CFAX INTERVIEW: Chair John Treleaven in conversation with Adam Stirling at CFAX

Regional police force needed

Fewer criminal charges for violent crimes are being laid making it more difficult to govern the City of Victoria.
 
The clearance rate for violent crime has steadily decreased in recent years and from 59.39 in 2011 to 31.90 in 2020, according to newly released Statistics Canada figures.
 
“It’s unacceptable that if you commit a violent crime in Victoria, there’s now only a one-in-three chance you will be criminally charged,” says Stan Bartlett, past chair of the municipal watchdog Grumpy Taxpayer$.
 
The revelation raises questions about whether the Victoria Police Department has adequate resources to do their job, and whether those resources are being allocated properly. More importantly, it supports the creation of a regional policing model as one solution to improving law enforcement, says Bartlett.
 
“That trend line of unsolved violent offences puts major pressure on council to govern their city properly and ensure safety for residents and visitors.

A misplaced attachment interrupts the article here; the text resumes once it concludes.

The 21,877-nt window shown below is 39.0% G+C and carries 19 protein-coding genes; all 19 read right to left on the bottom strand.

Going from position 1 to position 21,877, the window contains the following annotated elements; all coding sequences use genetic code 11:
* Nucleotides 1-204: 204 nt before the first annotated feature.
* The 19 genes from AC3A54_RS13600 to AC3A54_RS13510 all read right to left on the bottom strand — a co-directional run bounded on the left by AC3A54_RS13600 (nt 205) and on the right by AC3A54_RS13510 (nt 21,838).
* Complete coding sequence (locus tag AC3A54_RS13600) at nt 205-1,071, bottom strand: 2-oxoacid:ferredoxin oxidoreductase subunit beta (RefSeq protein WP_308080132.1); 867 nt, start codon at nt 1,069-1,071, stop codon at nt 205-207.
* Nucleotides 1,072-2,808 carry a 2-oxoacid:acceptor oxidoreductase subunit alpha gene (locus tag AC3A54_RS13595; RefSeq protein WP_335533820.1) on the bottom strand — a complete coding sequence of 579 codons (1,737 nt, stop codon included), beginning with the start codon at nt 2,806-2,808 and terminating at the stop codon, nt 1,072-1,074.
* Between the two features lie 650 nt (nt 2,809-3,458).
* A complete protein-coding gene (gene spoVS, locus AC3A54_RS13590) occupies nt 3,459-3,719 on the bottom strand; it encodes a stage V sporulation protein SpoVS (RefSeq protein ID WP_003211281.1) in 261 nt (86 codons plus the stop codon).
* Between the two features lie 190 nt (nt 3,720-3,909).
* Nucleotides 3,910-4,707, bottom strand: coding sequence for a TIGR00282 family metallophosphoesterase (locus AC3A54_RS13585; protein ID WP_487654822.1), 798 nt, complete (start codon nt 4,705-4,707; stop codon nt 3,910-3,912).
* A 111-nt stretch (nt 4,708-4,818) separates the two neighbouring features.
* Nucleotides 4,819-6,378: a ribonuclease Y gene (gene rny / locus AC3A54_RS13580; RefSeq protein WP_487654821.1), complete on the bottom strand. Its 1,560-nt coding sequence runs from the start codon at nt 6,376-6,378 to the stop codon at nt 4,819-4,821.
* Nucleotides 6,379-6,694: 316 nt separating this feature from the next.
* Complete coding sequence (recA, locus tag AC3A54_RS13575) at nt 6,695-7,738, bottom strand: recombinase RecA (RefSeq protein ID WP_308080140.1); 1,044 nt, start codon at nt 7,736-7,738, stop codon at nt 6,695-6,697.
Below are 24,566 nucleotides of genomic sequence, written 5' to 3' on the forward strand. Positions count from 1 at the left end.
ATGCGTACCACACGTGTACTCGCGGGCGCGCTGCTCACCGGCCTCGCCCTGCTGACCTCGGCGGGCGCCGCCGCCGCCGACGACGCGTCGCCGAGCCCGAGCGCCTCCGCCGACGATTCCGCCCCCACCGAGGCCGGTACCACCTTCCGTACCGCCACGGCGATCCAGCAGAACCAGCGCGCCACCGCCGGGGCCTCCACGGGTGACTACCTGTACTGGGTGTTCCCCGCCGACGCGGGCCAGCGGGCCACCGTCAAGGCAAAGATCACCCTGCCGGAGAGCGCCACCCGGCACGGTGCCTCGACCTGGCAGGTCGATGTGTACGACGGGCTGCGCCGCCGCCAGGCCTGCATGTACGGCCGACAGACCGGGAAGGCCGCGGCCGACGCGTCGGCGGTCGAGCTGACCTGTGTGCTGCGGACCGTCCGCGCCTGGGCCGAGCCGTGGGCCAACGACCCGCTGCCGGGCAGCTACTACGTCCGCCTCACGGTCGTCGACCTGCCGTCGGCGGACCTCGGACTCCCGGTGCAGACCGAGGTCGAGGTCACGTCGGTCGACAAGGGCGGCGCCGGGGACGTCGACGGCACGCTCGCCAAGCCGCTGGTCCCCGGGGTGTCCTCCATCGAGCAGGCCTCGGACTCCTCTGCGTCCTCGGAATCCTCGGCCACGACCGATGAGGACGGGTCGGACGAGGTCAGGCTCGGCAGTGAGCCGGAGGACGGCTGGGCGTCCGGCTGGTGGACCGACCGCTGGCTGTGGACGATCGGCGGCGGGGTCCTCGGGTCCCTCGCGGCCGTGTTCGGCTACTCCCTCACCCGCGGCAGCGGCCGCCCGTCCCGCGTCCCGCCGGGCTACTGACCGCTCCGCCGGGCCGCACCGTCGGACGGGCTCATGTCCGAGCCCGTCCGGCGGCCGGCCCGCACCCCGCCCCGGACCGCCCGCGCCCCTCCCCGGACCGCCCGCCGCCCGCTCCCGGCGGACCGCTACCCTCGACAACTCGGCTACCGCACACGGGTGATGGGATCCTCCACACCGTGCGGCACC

“It’s very corrosive to individuals and a community when violent crime increases – for a variety of reasons – particularly when even more offenders can seemingly get away with it,” says Bartlett.
 
For an incident to be cleared by charge, at least one chargeable suspect has been identified and there is a charge laid against or recommended to be laid against the individual in connection with the incident, according to Stats Canada.
 
A clearance rate that’s ‘weighted’ assigns more serious offences a higher weight than less serious offences. For example, a homicide receives a higher weight that say an assault.
 
The violent crime severity index in 2020 increased to 168, an almost 30 per cent increase year-over-year, according to newly released data from Statistics Canada. Some of that increase is attributable to changes to reporting crime statistics.
 
That said, despite that worrisome trend, the violent crime severity index itself is well below levels in the late 1990s and early 2000s.
 
 
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Available for Media Interviews:
 
John Treleaven, Chair, Grumpy Taxpayer$ 
treleavengroup@shaw.ca 
250.656.7899, cell 250.588.7899
 
Stan Bartlett, Past Chair, Grumpy Taxpayer$
grumpytaxpayers@gmail.com
250-477-9907
 
 

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